WASHINGTON - To the last, neither George Bush nor Tony Blair wavered.
The British prime minister allowed not a single regret about the war alliance that cost him his popularity and, many believe, his job. The U.S. president, losing his best friend on the world stage, bristled at suggestions that Blair should already be out the door.
"Trying to do a tap dance on his political grave, aren't you?" Bush said yesterday at Blair's side in the White House Rose Garden, admonishing British reporters looking beyond Blair's tenure six weeks before he leaves office. "You don't understand how effective Blair is, I guess."
Bush's reluctance to see the British leader go is understandable. For Bush, Blair has been a steadfast friend for over six years, an articulate and impassioned defender of the U.S.-led war in Iraq.
The British prime minister has been a presence in Bush's presidency like no other leader.
Telephone conversations were regular. This White House meeting spanning two days was their 13th get-together in Washington since Bush took office in 2001. It was their 30th overall as leaders, including four in the sought-after ambience of Camp David or Bush's Texas ranch.
It wasn't even their last; that will come early next month at a gathering of major industrialized countries in Germany.
Still, as a farewell of sorts, it was more sentimental than substantive.
Reflecting their close ties, Blair was offered at the last minute - and accepted - a White House sleepover, choosing the Queen's Bedroom down the hall from the president over the coincidentally named Blair House across the street, the traditional quarters for visiting leaders.
Wednesday evening, Bush and Blair dined on she-crab soup, wagyu beef and potatoes, and rhubarb-strawberry napoleon. The pair then sat on the Truman Balcony, peering out over Washington's monuments as they chatted into the night. After breakfast yesterday morning, Blair strolled with Bush from the residence to the Oval Office - though he was left cooling his heels on the patio while the president received his daily intelligence briefing.
There was yet another perk: a trip to the newly renovated and top-secret Situation Room in the basement of the White House, for an hour-long secure videoconference between the two leaders and their countries' representatives in Iraq.
Bush and Blair have cooperated on Iran; on the Middle East; on fighting malaria, AIDS and genocide in Africa; and on the global antiterror battle, among a host of pressing issues.
There have been few clues from Blair's successor, Treasury chief Gordon Brown, about whether Britain's stance will shift in Iraq, where it is the second-largest contributor of troops. Blair suggested it would not, though it was unclear whether he was offering knowledge or opinion.
"I believe we will remain a staunch and steadfast ally in the fight against terrorism in Iraq and Afghanistan and elsewhere," Blair said. "There is no alternative for us but to fight it wherever it exists."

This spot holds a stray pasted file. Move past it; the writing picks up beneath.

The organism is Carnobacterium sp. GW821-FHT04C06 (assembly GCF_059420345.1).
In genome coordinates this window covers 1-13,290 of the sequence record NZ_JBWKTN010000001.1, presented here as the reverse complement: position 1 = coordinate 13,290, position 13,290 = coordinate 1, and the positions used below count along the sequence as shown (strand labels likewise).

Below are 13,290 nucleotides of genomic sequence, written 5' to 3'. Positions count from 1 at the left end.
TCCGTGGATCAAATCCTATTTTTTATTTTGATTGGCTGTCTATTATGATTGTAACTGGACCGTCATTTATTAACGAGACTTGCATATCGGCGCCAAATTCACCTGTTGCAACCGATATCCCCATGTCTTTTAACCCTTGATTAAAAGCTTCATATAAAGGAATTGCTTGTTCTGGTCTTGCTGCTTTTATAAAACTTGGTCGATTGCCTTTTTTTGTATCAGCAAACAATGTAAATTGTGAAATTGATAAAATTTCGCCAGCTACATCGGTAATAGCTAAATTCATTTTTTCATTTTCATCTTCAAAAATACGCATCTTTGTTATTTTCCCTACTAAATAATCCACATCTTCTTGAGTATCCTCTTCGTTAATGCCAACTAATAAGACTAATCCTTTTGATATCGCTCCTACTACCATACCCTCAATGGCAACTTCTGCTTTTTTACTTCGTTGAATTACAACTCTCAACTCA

The U.S. and British leaders found common ground on Iraq in their first meeting, barely a month after Bush became president. Appearing together at snowy, rustic Camp David, they stood firm on strong sanctions against Saddam Hussein.
Back then, they found little else to bind them.
The conservative U.S. president was asked what he shared with Blair, the younger and liberal prime minister who had been so close - in style and substance - to President Bill Clinton. All Bush could manage (it was said later he thought the question was dumb) was Colgate toothpaste, a commitment to exercise, "great" wives, and love for their children.
Over the years, their bond grew intense, based on personal chemistry as well as a fierce belief in the rightness of the 2003 Iraq invasion and the decision to remain there.
This belief was tested, and tested again, by the violence that has gripped Iraq and inspired growing doubts among their countrymen. This was underscored when the sounds of a clutch of protesters drifted through the Rose Garden yesterday.
"We took a decision that we thought was very difficult," Blair said. "I thought then, and I think now, it was the right decision."
Brown Accepts Labor's Nomination
Gordon Brown secured his place as Britain's next prime minister yesterday when he accepted the nomination as leader of the Labor Party with overwhelming backing from party members.
"I will strive to earn your trust, not just in foreign policy, but to earn your trust in our schools, in our hospitals, and in our public services," he said after the party's left wing failed to muster enough support to force a contest.
The effective coronation of the centrist politician ends the prospect of a bruising internal fight over issues such as the Iraq war, Britain's nuclear arsenal,
a higher minimum wage, and renationalization of the railways. Brown now has a clear path to succeed Tony Blair, who is expected to step down June 27 after more than a decade as prime minister.
- Associated Press
See video of remarks
by Bush and Blair via http://go.philly.com/bushblair